|Conrad Gessner's Walrus. 1558. Historia Animalium. http://biodiversitylibrary.org/page/42165842|
Conrad Gessner desired to reconcile ancient knowledge about the animal kingdom with the modern discoveries of the Renaissance. This endeavor spurred him to produce his magnificent Historia Animalium, a work synonymous with the beginning of modern zoology. This five-volume masterpiece covered the subjects of "live-bearing four footed animals" (mammals), "egg-laying quadrupeds" (crocodiles and lizards), birds, fish and sea creatures, and a fifth posthumous volume on snakes and scorpions.
Compiling knowledge from Old Testament, Greek, Hebrew and Latin sources, Animalium boasts a rich collection of woodcut illustrations - something uncommon in other contemporary natural history publications. Gessner repurposed images from many famous researchers of his time, including Olaus Magnus, Guillaume Rondelet, Pierre Belon, Ulisse Aldrovandi, and Albrecht Durer. Their existing images were carved into woodblocks by craftsmen, which were used to "stamp" the reproductions onto designated pages within the text blocks.
Though Gessner intended to produce an authoritative encyclopedia of scientific knowledge about the natural world, his five volumes do include mythical beasts and fancifully-rendered factual creatures. Many of the more exotic of the species he depicted were based on textual or second-hand accounts, explaining the sometimes substantial divergence from reality.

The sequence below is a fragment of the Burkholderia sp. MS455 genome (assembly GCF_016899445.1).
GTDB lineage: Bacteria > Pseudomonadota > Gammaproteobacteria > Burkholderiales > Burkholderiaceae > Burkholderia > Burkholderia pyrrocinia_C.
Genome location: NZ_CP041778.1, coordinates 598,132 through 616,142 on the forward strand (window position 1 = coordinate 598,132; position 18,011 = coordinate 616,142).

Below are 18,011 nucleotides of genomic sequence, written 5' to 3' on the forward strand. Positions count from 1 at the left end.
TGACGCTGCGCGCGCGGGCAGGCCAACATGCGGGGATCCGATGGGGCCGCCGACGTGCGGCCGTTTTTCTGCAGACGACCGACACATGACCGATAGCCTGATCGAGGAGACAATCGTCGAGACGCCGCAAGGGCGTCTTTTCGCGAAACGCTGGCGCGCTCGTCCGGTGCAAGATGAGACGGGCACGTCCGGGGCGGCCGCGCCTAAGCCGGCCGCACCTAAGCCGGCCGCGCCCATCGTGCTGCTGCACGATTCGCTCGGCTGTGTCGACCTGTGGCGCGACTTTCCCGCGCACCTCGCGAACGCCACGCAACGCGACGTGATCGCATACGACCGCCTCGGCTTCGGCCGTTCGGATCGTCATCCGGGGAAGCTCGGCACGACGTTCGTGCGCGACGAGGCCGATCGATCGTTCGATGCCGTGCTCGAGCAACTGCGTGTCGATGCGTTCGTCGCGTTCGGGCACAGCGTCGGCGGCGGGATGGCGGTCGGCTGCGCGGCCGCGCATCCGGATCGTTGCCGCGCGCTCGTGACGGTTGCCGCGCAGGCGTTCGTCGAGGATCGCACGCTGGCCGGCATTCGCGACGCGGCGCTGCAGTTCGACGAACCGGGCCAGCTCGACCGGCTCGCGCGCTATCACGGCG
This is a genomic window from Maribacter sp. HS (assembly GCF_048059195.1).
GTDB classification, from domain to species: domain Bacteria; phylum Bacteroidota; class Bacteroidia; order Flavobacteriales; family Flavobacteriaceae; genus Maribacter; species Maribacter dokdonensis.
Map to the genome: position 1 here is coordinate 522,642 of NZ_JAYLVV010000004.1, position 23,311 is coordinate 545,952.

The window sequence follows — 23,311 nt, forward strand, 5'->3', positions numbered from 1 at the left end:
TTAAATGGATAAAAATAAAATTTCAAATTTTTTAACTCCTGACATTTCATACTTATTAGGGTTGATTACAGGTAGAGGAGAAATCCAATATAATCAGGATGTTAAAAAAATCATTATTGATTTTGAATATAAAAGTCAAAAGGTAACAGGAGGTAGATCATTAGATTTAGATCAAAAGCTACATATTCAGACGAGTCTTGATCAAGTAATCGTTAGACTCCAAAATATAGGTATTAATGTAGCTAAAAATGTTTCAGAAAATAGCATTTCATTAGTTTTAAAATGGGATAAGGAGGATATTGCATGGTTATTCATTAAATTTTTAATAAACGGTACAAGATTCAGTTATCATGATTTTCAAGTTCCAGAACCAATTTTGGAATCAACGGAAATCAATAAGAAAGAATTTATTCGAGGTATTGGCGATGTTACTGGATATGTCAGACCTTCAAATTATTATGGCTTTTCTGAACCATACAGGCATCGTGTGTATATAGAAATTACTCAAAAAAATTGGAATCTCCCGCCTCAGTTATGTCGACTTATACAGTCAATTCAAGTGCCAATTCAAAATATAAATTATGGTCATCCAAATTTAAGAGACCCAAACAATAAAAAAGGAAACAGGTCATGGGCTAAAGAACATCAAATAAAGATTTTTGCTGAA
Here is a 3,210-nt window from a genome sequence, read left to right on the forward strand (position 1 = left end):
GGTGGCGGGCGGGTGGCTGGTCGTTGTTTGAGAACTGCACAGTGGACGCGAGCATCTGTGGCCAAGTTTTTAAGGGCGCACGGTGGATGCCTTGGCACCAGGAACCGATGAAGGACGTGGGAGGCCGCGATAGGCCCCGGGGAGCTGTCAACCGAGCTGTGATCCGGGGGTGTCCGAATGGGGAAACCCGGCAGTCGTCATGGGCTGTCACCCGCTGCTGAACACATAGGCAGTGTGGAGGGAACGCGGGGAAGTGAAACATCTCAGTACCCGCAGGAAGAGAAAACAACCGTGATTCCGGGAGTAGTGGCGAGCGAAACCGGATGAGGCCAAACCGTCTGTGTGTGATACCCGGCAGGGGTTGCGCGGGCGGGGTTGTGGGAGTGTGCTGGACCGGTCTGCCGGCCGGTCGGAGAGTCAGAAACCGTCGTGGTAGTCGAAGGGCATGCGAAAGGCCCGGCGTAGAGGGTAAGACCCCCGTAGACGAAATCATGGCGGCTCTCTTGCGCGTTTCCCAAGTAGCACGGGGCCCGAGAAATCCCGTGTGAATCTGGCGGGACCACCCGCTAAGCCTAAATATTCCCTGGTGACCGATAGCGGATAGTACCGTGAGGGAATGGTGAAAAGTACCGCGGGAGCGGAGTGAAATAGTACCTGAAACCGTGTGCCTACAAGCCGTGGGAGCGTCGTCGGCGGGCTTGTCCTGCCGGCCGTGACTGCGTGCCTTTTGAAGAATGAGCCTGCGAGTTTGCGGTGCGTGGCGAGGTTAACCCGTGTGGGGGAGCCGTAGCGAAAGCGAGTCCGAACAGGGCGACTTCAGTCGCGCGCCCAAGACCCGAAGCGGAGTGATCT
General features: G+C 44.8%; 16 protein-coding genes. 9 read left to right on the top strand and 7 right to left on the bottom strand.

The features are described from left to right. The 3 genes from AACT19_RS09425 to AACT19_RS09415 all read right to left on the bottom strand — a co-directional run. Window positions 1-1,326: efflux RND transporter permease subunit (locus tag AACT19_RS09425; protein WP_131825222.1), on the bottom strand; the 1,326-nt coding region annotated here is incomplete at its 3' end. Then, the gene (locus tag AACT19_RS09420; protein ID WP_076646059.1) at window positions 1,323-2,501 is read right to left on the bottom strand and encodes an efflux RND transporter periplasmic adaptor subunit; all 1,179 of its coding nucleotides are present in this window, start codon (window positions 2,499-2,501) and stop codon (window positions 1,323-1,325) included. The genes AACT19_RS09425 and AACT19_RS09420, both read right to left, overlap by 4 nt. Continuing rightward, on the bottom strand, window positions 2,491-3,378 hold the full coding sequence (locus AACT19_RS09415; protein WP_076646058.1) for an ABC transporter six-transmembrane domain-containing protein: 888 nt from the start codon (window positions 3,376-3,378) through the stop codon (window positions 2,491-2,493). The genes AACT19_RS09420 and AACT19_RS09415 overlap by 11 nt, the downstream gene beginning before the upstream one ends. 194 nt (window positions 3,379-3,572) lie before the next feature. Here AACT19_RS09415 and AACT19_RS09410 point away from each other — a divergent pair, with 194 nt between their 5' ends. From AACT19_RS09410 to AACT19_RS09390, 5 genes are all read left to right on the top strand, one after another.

Case in point: The Walrus.
|Olaus Magnus' Walrus. 1555. |
Historia de Gentibus Septentrionalibus.
Gessner voiced some hesitations about Magnus' representation of the Walrus. Writing that he believed Olaus based many of his creatures on sailors' accounts rather than life studies, Gessner reasoned that "fish don't have feet." Since common wisdom of the day, and even Olaus himself, grouped Walrus with fish, it was an understandable concern. Nevertheless, Olaus was a well-respected authority, with a good family lineage and a travel resume that had brought him further north than any of his intellectual European contemporaries. Thus, Gessner included two illustrations in his work, one closely resembling Olaus' beast and another more recognizable as the pinniped we know today.
|Gessner Walrus, resembling Magnus' image. 1558. Historia Animalium. http://biodiversitylibrary.org/page/42165841|
Thus, all things considered, though we today may look at Gessner's Walrus and giggle, his was actually a much more accurate representation of the animal than many alternative sources in his time. Despite the factual deviations it may contain, "for an understanding of the history of zoology and a peek at some truly fascinating and five-hundred-year-old illustrations, there is no better historical guide than Conrad Gessner's Historia Animalium." (Ellis, pg. 2).
And, come on, Gessner's Walrus is pretty adorable!
Outreach and Communication Manager | BHL
- Ellis, Richard. "The First Animal Book." Natural Histories. Ed. Thomas Baione. New York: Sterling Publishing, 2012. pg. 1-2.
- McKay, John. "The White Elephant of Rucheni." Scientific American Blog. Scientific American, 25 July, 2014. http://blogs.scientificamerican.com/guest-blog/2011/11/22/the-white-elephant-of-rucheni/
- Scott, Michon. "Sea Monsters." Strange Science. 25 July, 2014. http://www.strangescience.net/stsea2.htm